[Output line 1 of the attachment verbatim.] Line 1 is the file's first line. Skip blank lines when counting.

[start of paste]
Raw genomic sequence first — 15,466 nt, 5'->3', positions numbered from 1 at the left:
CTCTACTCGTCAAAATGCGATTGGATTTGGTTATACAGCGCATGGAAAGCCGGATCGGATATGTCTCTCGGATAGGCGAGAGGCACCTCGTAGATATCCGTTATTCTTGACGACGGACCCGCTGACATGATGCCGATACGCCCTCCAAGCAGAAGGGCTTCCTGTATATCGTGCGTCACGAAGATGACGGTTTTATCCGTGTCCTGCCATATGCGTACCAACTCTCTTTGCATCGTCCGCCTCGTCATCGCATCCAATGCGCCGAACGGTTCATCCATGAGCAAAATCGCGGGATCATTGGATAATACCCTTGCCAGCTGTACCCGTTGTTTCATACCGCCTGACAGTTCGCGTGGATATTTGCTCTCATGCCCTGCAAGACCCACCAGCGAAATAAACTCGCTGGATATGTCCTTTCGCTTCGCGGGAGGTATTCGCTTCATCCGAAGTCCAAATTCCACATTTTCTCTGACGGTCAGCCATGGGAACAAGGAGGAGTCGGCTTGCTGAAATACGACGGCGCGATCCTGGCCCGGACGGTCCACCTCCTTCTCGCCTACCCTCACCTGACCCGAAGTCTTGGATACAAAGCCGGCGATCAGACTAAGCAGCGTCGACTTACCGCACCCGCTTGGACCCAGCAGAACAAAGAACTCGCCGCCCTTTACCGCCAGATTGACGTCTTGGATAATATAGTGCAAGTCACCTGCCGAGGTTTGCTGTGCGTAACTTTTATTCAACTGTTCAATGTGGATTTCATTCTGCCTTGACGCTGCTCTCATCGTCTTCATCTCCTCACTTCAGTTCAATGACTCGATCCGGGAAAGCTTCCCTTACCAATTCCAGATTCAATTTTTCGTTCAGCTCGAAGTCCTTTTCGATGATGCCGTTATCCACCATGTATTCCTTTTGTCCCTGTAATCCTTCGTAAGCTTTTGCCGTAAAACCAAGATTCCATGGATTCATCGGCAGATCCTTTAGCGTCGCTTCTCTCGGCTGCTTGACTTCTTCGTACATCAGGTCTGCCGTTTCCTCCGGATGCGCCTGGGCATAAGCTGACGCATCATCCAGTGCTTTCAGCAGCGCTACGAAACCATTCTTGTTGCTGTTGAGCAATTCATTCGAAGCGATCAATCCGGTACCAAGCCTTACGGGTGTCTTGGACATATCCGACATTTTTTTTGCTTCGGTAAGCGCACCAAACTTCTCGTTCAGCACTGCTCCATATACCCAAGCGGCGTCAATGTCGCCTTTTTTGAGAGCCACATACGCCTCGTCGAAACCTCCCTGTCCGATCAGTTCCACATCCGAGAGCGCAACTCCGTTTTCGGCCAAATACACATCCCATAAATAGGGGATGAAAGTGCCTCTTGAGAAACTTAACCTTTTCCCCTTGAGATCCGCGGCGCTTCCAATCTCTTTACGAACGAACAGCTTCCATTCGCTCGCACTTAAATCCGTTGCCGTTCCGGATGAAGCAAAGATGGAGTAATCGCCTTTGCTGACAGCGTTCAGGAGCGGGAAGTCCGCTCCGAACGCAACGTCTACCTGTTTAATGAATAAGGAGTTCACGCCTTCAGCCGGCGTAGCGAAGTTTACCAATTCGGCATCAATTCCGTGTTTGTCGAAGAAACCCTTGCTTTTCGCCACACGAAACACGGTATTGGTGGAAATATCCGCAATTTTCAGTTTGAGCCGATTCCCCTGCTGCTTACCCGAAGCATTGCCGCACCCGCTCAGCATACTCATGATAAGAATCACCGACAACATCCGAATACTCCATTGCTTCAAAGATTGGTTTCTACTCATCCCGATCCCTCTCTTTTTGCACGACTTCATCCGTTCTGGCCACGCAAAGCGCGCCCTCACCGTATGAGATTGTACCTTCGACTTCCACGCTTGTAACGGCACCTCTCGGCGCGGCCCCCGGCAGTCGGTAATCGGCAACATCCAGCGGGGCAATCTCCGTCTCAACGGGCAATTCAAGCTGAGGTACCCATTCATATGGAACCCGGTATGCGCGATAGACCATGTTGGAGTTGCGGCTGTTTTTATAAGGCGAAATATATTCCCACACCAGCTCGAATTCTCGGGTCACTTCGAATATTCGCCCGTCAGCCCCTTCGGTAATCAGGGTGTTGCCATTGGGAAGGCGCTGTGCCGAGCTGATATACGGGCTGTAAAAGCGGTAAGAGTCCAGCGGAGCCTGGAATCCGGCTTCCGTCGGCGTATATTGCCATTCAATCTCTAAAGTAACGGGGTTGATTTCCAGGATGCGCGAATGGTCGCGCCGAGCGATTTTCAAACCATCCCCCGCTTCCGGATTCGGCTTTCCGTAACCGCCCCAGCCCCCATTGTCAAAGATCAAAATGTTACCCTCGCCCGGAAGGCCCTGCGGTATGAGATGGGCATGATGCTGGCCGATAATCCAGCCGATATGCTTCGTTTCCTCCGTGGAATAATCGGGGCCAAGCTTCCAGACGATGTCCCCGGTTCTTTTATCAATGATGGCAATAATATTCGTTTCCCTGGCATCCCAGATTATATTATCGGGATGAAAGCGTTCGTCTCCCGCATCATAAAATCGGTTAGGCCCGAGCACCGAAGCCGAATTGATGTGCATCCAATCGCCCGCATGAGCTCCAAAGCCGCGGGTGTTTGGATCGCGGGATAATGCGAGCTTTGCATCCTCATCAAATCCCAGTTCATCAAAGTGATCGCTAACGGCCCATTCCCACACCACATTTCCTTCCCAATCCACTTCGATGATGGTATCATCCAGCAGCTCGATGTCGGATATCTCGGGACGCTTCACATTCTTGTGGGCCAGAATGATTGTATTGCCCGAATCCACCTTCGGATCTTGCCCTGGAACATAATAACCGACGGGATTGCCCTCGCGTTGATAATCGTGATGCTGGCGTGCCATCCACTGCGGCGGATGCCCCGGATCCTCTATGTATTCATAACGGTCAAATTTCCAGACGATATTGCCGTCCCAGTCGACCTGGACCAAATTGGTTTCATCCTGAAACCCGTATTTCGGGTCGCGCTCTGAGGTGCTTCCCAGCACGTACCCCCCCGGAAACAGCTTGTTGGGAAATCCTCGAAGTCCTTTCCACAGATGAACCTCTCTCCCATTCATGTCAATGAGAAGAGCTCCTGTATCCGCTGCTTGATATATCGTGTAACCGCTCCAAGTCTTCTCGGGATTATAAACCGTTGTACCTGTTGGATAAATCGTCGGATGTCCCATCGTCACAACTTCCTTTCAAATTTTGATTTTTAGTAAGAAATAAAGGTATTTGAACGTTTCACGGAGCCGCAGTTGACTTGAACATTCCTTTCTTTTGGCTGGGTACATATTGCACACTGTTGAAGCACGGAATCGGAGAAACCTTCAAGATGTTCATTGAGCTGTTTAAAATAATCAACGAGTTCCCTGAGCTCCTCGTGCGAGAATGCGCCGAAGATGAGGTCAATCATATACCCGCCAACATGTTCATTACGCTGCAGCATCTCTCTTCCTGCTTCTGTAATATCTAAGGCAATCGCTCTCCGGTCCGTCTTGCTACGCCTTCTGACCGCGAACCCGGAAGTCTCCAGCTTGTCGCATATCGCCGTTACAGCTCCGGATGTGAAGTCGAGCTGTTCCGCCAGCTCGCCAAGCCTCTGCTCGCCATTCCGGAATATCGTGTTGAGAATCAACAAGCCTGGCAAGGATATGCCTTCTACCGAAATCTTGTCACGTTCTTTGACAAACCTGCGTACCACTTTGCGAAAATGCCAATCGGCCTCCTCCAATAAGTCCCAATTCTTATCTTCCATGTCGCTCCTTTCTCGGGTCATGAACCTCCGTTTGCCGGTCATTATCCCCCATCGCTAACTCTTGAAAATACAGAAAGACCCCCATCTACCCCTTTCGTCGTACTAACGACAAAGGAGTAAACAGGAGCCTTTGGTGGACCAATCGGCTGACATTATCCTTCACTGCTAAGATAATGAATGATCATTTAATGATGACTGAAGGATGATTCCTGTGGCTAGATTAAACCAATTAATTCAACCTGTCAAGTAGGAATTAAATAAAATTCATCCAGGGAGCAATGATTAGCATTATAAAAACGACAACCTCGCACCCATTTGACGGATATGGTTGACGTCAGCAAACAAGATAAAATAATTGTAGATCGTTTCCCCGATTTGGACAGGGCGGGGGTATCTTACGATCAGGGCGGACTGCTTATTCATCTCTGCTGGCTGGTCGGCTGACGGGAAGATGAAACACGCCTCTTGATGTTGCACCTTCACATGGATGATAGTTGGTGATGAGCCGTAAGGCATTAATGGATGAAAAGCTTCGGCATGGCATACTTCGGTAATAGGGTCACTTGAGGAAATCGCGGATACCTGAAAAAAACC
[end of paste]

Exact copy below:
Raw genomic sequence first — 15,466 nt, 5'->3', positions numbered from 1 at the left: